March, 2010

Dire forecast came true

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In the mid-1980s on an Adirondack Park Agency field trip, the superintendent for Litchfield Park, John Stock, a pretty astute forester, stated that the beech die-back was as serious a problem as acid rain. I thought, you have got to be kidding: His concern was made clearer when he pointed out that beech is extremely prolific and competitive, sprouting en masse from old roots. He predicted that most, if not all, would succumb well before reaching maturity and they would be of poor quality. At the same time, and this is a critical and devastating factor, these poor-quality sprouts would >>More


March, 2010

Remove rail; promote growth

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I read with interest in your last two issues about the Adirondack Scenic Railroad. The first article detailed different possibilities for the corridor, including the plan to extend the ten-mile-long tourist line, now operating between Lake Placid and Saranac Lake, another twenty-five miles to Tupper Lake. The January/February issue included a debate about removing the tracks versus keeping the tracks. It was quite telling that Dan McClelland, who advocates expanding the tourist line, agrees that Tupper Lake would get more business if the tracks were removed for snowmobiling in the winter. And he doesn’t really dispute the argument that this >>More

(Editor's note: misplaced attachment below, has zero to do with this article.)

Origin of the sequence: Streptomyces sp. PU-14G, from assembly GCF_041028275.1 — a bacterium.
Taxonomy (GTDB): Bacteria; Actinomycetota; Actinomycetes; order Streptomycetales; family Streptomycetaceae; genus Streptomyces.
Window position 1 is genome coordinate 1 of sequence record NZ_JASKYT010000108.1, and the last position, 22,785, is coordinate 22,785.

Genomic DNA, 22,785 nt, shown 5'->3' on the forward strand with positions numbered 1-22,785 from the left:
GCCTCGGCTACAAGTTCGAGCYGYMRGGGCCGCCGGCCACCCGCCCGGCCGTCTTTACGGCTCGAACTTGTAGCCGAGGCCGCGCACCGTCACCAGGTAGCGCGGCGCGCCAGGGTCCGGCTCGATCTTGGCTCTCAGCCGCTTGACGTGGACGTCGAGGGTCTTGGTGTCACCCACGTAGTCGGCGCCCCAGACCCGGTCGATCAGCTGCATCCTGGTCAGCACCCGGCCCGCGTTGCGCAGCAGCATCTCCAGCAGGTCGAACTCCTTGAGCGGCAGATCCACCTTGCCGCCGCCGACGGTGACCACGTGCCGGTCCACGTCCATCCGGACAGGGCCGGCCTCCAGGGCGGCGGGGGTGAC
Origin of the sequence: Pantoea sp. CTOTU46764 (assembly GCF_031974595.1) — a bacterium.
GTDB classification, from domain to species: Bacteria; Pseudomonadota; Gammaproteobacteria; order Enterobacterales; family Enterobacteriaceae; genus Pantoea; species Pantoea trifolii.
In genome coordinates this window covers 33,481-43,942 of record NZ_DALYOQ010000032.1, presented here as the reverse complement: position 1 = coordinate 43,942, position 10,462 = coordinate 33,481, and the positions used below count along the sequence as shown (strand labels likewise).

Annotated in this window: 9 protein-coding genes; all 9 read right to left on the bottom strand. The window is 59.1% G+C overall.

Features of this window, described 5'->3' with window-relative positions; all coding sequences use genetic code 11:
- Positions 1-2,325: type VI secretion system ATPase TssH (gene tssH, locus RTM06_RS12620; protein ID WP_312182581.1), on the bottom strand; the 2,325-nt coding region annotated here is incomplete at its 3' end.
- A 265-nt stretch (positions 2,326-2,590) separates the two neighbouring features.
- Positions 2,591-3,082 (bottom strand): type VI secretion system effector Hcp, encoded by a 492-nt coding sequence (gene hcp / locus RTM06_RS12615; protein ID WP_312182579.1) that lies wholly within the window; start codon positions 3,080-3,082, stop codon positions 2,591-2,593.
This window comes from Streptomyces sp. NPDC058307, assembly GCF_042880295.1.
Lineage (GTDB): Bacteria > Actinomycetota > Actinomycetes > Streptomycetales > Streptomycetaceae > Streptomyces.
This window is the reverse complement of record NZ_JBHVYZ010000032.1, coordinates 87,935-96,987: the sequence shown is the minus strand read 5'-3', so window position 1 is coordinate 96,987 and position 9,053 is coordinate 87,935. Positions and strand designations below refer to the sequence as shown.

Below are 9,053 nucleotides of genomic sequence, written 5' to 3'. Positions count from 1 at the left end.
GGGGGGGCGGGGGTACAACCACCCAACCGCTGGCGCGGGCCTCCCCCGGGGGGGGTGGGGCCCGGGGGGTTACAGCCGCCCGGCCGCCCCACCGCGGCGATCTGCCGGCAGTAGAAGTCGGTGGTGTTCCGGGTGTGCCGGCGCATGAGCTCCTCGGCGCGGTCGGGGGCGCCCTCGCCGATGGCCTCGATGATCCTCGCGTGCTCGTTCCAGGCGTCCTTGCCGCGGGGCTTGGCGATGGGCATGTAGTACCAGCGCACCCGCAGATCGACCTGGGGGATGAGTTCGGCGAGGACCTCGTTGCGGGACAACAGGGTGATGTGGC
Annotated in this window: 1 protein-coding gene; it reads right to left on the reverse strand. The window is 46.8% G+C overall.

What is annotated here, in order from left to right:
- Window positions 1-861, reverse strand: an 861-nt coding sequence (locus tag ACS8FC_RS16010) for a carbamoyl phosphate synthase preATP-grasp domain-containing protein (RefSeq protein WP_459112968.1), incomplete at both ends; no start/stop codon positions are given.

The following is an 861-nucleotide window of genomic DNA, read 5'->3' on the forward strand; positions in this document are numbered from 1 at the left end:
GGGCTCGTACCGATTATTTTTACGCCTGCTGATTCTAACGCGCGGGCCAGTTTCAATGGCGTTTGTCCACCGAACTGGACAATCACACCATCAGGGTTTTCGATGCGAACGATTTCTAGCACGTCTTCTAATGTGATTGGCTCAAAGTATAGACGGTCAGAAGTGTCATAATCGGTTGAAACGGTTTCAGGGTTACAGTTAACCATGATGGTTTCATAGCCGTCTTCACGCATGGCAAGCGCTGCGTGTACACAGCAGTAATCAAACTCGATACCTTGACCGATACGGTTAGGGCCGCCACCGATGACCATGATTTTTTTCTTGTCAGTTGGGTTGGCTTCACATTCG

March, 2010

World-class bikeway envisioned

There’s a wonderful opportunity that has been staring us in the face—the opportunity to open up a whole new recreational dimension in the Adirondacks that will also provide important economic benefits. The map above suggests the possibilities. Right now, it’s a dangerous, even death-defying proposition to bicycle between Lake Placid and Saranac Lake. The traffic on Route 86 is heavy in the summer and fall; the shoulder is narrow and rutted. But now consider this: With the train tracks removed, the public would have a safe, serene, and scenic bikeway connecting the Placid and Saranac train stations. As a free-wheeling >>More


January, 2010

A failed experiment

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When the state decided in 1885 to set aside land for protection in the Adirondacks, it was to be an experiment to show it is possible to have sustainable communities while still preserving a great wilderness area. It becomes more and more evident that the experiment has failed. I have been working for several years with NYCO Minerals, a mining operation in Willsboro. NYCO employs seventy-five to a hundred people. These are family-sustaining jobs that support our communities, businesses, and schools. NYCO wants to amend the state constitution so it can continue to mine deposits of the mineral that are >>More


January, 2010

Name this lily

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In the November/December Adirondack Explorer you have a beautiful picture by Mark Bowie captioned “Tiger Lilies on Hackensack Mountain.” Those are actually wood lilies, not tiger lilies. Dr. Stuart Delman, Chestertown